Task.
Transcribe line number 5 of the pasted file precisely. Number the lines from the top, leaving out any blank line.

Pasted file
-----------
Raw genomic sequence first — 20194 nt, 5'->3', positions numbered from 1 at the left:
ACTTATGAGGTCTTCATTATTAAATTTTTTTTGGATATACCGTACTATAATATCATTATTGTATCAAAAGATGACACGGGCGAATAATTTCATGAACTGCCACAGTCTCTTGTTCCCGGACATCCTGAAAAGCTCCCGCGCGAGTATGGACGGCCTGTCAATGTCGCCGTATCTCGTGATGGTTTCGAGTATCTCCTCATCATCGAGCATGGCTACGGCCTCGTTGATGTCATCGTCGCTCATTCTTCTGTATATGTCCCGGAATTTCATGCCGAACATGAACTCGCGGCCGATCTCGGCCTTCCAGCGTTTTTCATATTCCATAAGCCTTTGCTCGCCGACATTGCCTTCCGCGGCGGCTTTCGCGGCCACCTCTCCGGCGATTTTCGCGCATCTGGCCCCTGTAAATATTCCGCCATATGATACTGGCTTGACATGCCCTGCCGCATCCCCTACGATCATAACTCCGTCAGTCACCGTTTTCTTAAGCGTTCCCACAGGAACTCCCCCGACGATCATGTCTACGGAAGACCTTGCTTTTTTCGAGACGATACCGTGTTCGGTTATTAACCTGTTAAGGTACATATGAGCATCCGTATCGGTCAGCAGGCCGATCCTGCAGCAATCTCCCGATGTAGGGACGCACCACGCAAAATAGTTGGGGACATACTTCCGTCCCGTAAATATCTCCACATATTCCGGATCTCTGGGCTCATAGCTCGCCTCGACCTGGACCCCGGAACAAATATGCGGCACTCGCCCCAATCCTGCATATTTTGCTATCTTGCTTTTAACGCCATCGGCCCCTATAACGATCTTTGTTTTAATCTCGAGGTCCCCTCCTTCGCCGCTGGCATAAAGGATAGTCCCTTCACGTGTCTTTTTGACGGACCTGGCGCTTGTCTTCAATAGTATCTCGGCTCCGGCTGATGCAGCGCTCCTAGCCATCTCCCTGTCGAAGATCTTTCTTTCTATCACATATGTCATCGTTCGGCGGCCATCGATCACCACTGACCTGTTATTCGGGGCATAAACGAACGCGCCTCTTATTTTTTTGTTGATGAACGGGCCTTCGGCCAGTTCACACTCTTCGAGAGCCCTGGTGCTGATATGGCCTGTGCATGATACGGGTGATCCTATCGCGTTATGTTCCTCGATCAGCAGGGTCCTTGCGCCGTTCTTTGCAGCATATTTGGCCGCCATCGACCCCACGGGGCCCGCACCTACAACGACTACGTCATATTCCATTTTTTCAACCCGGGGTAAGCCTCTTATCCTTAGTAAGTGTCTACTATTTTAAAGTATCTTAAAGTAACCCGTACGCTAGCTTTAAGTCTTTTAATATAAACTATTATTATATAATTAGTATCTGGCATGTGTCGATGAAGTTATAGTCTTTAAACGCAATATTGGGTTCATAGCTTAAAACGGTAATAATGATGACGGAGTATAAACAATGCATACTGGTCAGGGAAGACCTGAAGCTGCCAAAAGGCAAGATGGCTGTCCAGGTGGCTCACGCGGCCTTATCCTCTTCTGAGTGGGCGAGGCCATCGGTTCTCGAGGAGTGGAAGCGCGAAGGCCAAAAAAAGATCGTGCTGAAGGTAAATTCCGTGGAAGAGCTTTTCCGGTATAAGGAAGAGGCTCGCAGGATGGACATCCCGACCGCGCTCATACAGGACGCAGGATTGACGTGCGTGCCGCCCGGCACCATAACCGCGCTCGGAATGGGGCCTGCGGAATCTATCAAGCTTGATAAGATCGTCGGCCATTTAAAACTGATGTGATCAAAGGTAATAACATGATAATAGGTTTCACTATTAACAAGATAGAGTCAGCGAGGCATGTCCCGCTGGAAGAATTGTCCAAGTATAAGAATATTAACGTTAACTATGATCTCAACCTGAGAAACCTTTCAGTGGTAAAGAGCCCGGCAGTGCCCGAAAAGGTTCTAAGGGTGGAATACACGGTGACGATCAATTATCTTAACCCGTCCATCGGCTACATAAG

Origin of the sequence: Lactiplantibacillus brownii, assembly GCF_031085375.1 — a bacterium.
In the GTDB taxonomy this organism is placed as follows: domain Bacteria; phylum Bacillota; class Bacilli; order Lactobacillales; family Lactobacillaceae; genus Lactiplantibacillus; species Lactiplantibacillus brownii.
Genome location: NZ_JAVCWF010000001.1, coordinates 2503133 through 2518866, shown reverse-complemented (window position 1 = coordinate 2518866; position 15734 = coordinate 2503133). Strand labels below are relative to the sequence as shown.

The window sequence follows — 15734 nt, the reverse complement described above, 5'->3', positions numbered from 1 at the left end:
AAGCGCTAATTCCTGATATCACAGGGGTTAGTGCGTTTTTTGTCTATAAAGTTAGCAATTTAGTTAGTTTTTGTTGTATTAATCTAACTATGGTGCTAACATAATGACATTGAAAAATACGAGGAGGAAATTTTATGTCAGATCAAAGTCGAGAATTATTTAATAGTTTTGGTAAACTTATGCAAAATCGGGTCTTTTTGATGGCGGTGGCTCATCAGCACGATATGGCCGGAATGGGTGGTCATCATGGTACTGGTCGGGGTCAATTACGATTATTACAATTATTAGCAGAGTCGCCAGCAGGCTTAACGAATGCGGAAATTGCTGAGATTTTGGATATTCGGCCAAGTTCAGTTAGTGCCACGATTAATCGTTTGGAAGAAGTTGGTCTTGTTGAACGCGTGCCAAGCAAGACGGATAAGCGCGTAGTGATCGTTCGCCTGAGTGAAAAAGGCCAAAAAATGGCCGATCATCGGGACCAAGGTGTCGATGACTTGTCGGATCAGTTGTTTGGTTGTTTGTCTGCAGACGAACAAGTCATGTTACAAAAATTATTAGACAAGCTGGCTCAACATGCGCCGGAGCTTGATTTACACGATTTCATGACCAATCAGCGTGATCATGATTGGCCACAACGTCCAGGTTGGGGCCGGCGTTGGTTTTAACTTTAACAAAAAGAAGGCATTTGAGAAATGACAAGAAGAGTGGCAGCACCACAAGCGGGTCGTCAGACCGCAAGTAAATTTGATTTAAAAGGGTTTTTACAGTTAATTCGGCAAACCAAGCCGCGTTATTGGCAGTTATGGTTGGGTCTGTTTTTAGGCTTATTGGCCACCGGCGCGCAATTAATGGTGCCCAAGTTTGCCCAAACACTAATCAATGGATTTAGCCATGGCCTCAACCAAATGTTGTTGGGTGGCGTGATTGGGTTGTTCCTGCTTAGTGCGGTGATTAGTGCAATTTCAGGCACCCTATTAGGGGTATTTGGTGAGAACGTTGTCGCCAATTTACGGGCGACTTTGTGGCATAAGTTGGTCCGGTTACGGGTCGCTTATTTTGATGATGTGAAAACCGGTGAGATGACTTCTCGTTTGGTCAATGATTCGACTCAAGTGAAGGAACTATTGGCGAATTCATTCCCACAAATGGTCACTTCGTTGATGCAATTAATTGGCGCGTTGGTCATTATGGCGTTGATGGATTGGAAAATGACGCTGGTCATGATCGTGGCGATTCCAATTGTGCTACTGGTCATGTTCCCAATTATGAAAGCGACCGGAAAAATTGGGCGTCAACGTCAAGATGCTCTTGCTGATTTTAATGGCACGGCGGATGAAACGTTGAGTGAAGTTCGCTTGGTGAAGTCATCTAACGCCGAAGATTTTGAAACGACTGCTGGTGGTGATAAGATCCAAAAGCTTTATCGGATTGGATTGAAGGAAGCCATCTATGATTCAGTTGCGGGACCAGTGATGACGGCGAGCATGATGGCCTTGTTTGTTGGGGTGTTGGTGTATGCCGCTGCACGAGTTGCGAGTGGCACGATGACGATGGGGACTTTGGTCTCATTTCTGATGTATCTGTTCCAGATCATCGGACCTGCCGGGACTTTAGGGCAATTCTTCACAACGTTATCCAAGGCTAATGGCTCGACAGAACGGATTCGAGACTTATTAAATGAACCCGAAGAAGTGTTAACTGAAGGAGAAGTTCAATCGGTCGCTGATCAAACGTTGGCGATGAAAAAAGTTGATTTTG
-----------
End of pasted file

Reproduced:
Genome location: NZ_JAVCWF010000001.1, coordinates 2503133 through 2518866, shown reverse-complemented (window position 1 = coordinate 2518866; position 15734 = coordinate 2503133). Strand labels below are relative to the sequence as shown.